Mountain West Bank is moving its downtown Boise branch.
Previously located in the Hoff Building at 8th and Bannock, where the Coeur d’Alene-based bank had both the 11th floor and the main floor, it is now moving into the previous First Security Bank space at 9th and Idaho, said Dan Price, community bank president. The bank first moved into the Hoff Building in 2005.
“We needed more space,” Price said. “It was a boutique branch, with low ceilings, and we’ve outgrown it.”
In both cases, the bank leases the space, Price said. It’s not the first time Mountain West has acquired First Security space; it also acquired four branches First Security Bank divested during a 2000-01 merger with Wells Fargo.
The new, larger space will let Mountain West expand by about five jobs over the next 12 to 18 months, Price said. These could include a customer service representative, consumer lender, personal banker, commercial lender and real estate lender, he said.
Unusual corporate structure
Mountain West’s parent company is Glacier Bancorp, based in Kalispell, Montana, which bought Mountain West in 1998. Glacier also owns Citizens Community Bank, based in Pocatello. Mountain West has 21 branches, including Hailey, Hayden, Ketchum, Meridian and Post Falls, as well as in Spokane, while Citizens Community has another 10 or 12, he said.
“Glacier is a ‘bank of banks,’” Price said.
The arrangement gives Mountain West the advantages of a regional bank, such as centralized audit and information technology services, and the personalization of a community bank, he said.
Typically when a regional or national bank buys a community bank, they immediately change the name and way things operate and hope in the process they can retain the employees, Price said.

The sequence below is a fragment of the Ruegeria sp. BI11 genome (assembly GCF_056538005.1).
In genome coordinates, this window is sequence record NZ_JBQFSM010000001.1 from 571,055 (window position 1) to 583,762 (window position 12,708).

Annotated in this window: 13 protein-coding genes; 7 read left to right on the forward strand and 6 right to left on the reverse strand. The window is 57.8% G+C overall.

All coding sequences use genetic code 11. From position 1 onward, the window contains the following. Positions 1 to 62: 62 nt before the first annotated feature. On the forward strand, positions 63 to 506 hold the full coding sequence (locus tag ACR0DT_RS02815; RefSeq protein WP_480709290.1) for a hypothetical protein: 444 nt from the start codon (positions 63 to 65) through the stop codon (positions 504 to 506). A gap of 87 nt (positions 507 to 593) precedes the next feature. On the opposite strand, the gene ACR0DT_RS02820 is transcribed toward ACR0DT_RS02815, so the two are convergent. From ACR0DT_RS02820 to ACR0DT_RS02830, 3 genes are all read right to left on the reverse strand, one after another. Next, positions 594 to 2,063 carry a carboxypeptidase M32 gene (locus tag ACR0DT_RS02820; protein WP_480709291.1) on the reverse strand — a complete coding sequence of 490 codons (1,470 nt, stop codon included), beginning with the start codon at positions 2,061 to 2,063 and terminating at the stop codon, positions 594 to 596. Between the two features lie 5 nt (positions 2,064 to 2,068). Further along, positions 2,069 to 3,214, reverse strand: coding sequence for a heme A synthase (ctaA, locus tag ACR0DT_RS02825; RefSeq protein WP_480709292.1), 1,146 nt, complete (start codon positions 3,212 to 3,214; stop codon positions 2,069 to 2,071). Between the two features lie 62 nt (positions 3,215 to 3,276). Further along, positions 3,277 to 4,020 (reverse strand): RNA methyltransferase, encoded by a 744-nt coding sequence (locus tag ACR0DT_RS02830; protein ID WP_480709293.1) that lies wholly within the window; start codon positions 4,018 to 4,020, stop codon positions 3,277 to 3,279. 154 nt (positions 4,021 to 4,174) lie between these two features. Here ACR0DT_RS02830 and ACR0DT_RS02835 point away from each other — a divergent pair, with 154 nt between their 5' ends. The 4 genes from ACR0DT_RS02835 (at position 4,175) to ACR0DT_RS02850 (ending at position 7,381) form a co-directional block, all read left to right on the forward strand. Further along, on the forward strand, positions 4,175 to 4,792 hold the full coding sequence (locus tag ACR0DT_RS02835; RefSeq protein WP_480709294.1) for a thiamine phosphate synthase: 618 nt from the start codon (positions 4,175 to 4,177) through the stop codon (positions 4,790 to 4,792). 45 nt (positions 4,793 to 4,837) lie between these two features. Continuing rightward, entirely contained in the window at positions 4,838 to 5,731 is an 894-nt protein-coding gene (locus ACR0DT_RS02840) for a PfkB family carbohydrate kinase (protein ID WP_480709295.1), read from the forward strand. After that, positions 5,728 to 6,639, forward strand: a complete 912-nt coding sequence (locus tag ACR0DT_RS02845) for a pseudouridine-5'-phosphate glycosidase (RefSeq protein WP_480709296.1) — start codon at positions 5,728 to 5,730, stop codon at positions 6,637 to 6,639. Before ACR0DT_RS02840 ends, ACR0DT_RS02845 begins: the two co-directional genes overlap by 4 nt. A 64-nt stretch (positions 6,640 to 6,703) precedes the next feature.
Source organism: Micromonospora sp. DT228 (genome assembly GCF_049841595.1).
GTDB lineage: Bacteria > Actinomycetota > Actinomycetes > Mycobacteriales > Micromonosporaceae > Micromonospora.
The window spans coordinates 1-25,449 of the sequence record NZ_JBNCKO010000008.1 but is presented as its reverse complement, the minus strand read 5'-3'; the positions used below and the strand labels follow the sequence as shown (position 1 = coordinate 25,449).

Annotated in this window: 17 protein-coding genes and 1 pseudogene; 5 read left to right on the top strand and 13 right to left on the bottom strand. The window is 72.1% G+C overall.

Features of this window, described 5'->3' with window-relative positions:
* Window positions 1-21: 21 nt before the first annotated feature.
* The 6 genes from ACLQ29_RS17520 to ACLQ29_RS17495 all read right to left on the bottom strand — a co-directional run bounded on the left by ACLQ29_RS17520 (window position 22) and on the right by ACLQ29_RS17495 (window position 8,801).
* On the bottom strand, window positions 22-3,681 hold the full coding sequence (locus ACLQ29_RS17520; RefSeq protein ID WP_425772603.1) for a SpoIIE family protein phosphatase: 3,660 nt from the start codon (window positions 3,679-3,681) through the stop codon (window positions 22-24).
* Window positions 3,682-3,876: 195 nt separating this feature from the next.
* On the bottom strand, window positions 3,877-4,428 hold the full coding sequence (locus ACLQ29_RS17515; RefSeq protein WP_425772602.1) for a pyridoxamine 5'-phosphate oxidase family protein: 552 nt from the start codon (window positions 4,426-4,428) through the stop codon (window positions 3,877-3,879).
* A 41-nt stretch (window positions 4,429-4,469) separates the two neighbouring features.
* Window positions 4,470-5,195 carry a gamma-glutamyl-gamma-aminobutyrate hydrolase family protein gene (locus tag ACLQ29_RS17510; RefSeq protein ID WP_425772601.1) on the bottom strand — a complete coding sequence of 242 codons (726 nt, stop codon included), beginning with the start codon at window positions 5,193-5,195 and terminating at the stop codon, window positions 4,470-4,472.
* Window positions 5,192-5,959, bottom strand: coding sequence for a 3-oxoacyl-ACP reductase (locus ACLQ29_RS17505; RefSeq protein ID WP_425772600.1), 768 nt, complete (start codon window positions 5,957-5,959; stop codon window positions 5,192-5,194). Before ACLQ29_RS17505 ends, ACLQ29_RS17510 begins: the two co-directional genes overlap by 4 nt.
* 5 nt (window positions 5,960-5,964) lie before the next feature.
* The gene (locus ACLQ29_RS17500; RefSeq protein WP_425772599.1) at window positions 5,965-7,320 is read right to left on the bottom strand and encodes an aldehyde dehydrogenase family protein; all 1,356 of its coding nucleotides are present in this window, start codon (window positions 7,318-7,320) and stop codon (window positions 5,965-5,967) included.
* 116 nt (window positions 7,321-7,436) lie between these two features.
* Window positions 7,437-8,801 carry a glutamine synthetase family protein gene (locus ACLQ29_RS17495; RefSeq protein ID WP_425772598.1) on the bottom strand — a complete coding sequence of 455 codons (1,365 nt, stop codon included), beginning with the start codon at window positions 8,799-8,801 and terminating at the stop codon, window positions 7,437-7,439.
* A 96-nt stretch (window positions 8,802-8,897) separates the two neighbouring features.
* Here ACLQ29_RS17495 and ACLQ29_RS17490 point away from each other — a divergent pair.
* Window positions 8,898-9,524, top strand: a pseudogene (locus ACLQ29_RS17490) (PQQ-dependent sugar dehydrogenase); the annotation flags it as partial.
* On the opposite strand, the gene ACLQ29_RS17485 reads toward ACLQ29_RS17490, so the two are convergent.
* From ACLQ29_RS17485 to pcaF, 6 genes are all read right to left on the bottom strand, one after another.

“When you’re buying a community bank that is used to being autonomous and operating by themselves, it doesn’t work so well,” he said.
However, while Glacier injected capital into Mountain West, it kept the name, employees and board of directors the same, he said.
A disadvantage of allowing subordinate banks to run their own operations is that it means not all the banks operate the same way.
“It’s a model that makes sense, but it’s not an easy model to do,” Price admitted.
But while it’s easy to require all the subordinate banks to run their procedures in the same way, in the process you can ruin the community bank, he said.
Glacier, a publicly traded company, buys about two banks a year, and owns banks in Montana, Utah, Washington, Wyoming, Colorado, Arizona and Nevada as well as in Idaho, stretching from the Canadian to the Mexican border. Altogether, it owns more than 180 branches. Most recently, it acquired the State Bank of Arizona, a community bank headquartered in Lake Havasu City, Arizona.
“When you can operate as a community bank, with local people and local decisions, you call the shots, but your customers know they have the backing of a publicly traded bank, it tends to play well,” Price said. “We’re not really, really small, and we’re not really big.”
Altogether, Glacier Bancorp, Inc. is the parent company for Glacier Bank, Kalispell and Bank of the San Juans (Durango, Colorado), Citizens Community Bank (Pocatello, Idaho), Collegiate Peaks Bank (Buena Vista, Colorado), First Bank of Montana (Lewistown, Montana), First Bank (Powell, Wyoming), First Community Bank Utah (Layton, Utah), First Security Bank of Bozeman (Bozeman, Montana), First Security Bank of Missoula (Missoula, Montana), First State Bank (Wheatland, Wyoming), Heritage Bank of Nevada (Reno, Nevada), Mountain West Bank (Coeur d’Alene, Idaho), North Cascades Bank (Chelan, Washington), The Foothills Bank (Yuma, Arizona), Valley Bank of Helena (Helena, Montana) and Western Security Bank (Billings, Montana).